Like something straight off Miley Cyrus's Instagram feed, this "tongue" turned up recently on a beach in Australia – but despite its resemblance to a mouth muscle, the creature is not what it seems. 

Image: Cahra Swarris/Facebook

The strange blob of tissue washed up on Fremantle's South Beach, and in the days since Perth local Cahra Swarris posted a photo of it on social media, the guesses have been flooding in. Some commenters suggested the find is part of a cow's tongue or some kind of fungus, while others evoked the runaway star of this Toohey's Lager commercial (ten points for that one).

So what are we really looking at? This is a sea squirt (more formally known as a compound ascidian), a colonial cohort of tiny animals called zooids that live and feed together. Chances are you've seen one before: many of the brightly coloured patches on intertidal rocks are ascidian colonies.

The Western Australian Museum's head of aquatic zoology, Dr Jane Fromont, confirmed the ID after the photo made the rounds online. "[The colony] has numerous individuals within the dark pink oval jelly casing seen in the image," she told WA Today. "Each little whitish flower-like shape indicates an individual."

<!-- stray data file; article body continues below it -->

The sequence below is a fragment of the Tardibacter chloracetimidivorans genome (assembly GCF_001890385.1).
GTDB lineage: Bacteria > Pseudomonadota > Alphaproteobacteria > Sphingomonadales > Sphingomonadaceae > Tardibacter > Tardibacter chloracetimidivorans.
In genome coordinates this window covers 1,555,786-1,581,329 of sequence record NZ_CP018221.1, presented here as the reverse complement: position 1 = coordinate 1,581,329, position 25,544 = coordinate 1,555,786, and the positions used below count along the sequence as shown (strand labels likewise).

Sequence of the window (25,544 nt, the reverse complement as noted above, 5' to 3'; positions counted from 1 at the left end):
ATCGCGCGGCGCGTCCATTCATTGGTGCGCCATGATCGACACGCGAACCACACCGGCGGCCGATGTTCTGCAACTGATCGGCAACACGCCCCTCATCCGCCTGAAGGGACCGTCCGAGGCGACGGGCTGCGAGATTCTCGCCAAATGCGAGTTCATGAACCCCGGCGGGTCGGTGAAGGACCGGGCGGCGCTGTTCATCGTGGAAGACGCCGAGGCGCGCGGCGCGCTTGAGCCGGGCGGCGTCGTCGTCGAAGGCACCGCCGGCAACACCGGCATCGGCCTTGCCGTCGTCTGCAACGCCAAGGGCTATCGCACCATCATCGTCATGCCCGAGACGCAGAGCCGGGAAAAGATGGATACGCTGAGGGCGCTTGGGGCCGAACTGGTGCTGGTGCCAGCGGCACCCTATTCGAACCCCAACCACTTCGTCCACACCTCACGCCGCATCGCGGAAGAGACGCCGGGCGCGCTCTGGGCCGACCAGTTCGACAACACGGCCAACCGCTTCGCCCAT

Ascidians are filter feeders, and this one would look quite different underwater – something like this or this (trypophobia warning!). Openings along the structure allow the colony to pump water past the zooids, which then sieve tasty plankton from their surroundings.

Much like a snail sucks in its eyes when touched, the zooids retract when disturbed. This tactic not only keeps the delicate animals out of harm's way, but it also prevents the colony from drying out too quickly by closing the openings. Exactly how this group ended up in the sand remains a mystery, but that retract-and-protect instinct is what's giving it the appearance of a geographic tongue.

Image: Cahra Swarris/Facebook

Fremantle is no stranger to headline-grabbing marine life. Just the past few weeks have brought us this "mystery giant jelly monster" (in reality, a decomposing ray) and the "furry beast from below" (a.k.a, a dead whale).

Why does dead whale flesh look fuzzy? We've talked about this before! Find out here.


Top header image: The large holes in this ascidian colony are the exhaling syphons, where water leaves the structure. John Turnbull/Flickr